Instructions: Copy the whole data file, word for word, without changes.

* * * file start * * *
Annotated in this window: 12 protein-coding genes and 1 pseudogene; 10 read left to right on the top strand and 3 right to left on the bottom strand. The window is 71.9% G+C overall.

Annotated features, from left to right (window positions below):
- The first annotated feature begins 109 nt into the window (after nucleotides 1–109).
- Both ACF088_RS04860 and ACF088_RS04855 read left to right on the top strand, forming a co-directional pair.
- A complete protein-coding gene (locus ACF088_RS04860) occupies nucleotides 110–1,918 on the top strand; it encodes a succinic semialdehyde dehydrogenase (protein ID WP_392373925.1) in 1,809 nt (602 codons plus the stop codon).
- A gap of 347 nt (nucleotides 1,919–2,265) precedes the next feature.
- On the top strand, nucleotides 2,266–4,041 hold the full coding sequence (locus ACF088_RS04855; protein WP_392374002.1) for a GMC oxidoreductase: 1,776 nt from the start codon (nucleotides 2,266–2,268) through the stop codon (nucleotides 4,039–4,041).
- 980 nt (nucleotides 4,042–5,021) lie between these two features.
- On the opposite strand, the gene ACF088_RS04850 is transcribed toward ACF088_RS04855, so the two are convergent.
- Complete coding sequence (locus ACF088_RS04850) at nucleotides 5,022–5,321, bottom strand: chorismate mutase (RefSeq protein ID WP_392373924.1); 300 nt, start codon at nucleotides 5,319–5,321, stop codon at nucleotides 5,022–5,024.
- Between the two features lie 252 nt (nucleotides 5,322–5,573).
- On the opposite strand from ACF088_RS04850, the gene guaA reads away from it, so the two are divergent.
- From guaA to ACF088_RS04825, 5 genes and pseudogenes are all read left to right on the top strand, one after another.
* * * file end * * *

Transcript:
Annotated in this window: 12 protein-coding genes and 1 pseudogene; 10 read left to right on the top strand and 3 right to left on the bottom strand. The window is 71.9% G+C overall.

Annotated features, from left to right (window positions below):
- The first annotated feature begins 109 nt into the window (after nucleotides 1–109).
- Both ACF088_RS04860 and ACF088_RS04855 read left to right on the top strand, forming a co-directional pair.
- A complete protein-coding gene (locus ACF088_RS04860) occupies nucleotides 110–1,918 on the top strand; it encodes a succinic semialdehyde dehydrogenase (protein ID WP_392373925.1) in 1,809 nt (602 codons plus the stop codon).
- A gap of 347 nt (nucleotides 1,919–2,265) precedes the next feature.
- On the top strand, nucleotides 2,266–4,041 hold the full coding sequence (locus ACF088_RS04855; protein WP_392374002.1) for a GMC oxidoreductase: 1,776 nt from the start codon (nucleotides 2,266–2,268) through the stop codon (nucleotides 4,039–4,041).
- 980 nt (nucleotides 4,042–5,021) lie between these two features.
- On the opposite strand, the gene ACF088_RS04850 is transcribed toward ACF088_RS04855, so the two are convergent.
- Complete coding sequence (locus ACF088_RS04850) at nucleotides 5,022–5,321, bottom strand: chorismate mutase (RefSeq protein ID WP_392373924.1); 300 nt, start codon at nucleotides 5,319–5,321, stop codon at nucleotides 5,022–5,024.
- Between the two features lie 252 nt (nucleotides 5,322–5,573).
- On the opposite strand from ACF088_RS04850, the gene guaA reads away from it, so the two are divergent.
- From guaA to ACF088_RS04825, 5 genes and pseudogenes are all read left to right on the top strand, one after another.